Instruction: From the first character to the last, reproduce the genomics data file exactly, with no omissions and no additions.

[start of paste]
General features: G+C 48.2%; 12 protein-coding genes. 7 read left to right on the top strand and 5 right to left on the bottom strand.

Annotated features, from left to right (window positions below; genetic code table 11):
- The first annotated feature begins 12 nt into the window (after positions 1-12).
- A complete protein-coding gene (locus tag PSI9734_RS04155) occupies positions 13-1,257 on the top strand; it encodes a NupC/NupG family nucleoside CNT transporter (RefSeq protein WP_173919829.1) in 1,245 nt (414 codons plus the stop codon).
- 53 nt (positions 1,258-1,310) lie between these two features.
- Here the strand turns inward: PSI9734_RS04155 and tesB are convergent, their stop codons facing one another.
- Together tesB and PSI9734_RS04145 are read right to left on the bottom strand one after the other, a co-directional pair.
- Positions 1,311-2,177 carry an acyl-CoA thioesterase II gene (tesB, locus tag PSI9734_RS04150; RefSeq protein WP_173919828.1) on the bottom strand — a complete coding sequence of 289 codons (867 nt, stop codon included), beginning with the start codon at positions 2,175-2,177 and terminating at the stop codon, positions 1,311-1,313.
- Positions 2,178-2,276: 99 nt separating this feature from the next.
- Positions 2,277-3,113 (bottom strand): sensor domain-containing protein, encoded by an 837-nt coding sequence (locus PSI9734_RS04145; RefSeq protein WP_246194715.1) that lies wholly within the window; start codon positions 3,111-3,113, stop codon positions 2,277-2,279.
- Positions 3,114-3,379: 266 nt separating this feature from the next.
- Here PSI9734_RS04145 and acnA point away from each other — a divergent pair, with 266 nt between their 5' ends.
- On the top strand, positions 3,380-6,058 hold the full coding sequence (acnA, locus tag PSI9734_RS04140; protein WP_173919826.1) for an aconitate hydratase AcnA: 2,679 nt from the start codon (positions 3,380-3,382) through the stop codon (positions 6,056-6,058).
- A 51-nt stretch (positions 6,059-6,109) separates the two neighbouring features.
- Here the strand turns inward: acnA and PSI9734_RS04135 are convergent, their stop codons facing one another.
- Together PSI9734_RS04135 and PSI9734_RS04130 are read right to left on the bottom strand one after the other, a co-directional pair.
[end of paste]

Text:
General features: G+C 48.2%; 12 protein-coding genes. 7 read left to right on the top strand and 5 right to left on the bottom strand.

Annotated features, from left to right (window positions below; genetic code table 11):
- The first annotated feature begins 12 nt into the window (after positions 1-12).
- A complete protein-coding gene (locus tag PSI9734_RS04155) occupies positions 13-1,257 on the top strand; it encodes a NupC/NupG family nucleoside CNT transporter (RefSeq protein WP_173919829.1) in 1,245 nt (414 codons plus the stop codon).
- 53 nt (positions 1,258-1,310) lie between these two features.
- Here the strand turns inward: PSI9734_RS04155 and tesB are convergent, their stop codons facing one another.
- Together tesB and PSI9734_RS04145 are read right to left on the bottom strand one after the other, a co-directional pair.
- Positions 1,311-2,177 carry an acyl-CoA thioesterase II gene (tesB, locus tag PSI9734_RS04150; RefSeq protein WP_173919828.1) on the bottom strand — a complete coding sequence of 289 codons (867 nt, stop codon included), beginning with the start codon at positions 2,175-2,177 and terminating at the stop codon, positions 1,311-1,313.
- Positions 2,178-2,276: 99 nt separating this feature from the next.
- Positions 2,277-3,113 (bottom strand): sensor domain-containing protein, encoded by an 837-nt coding sequence (locus PSI9734_RS04145; RefSeq protein WP_246194715.1) that lies wholly within the window; start codon positions 3,111-3,113, stop codon positions 2,277-2,279.
- Positions 3,114-3,379: 266 nt separating this feature from the next.
- Here PSI9734_RS04145 and acnA point away from each other — a divergent pair, with 266 nt between their 5' ends.
- On the top strand, positions 3,380-6,058 hold the full coding sequence (acnA, locus tag PSI9734_RS04140; protein WP_173919826.1) for an aconitate hydratase AcnA: 2,679 nt from the start codon (positions 3,380-3,382) through the stop codon (positions 6,056-6,058).
- A 51-nt stretch (positions 6,059-6,109) separates the two neighbouring features.
- Here the strand turns inward: acnA and PSI9734_RS04135 are convergent, their stop codons facing one another.
- Together PSI9734_RS04135 and PSI9734_RS04130 are read right to left on the bottom strand one after the other, a co-directional pair.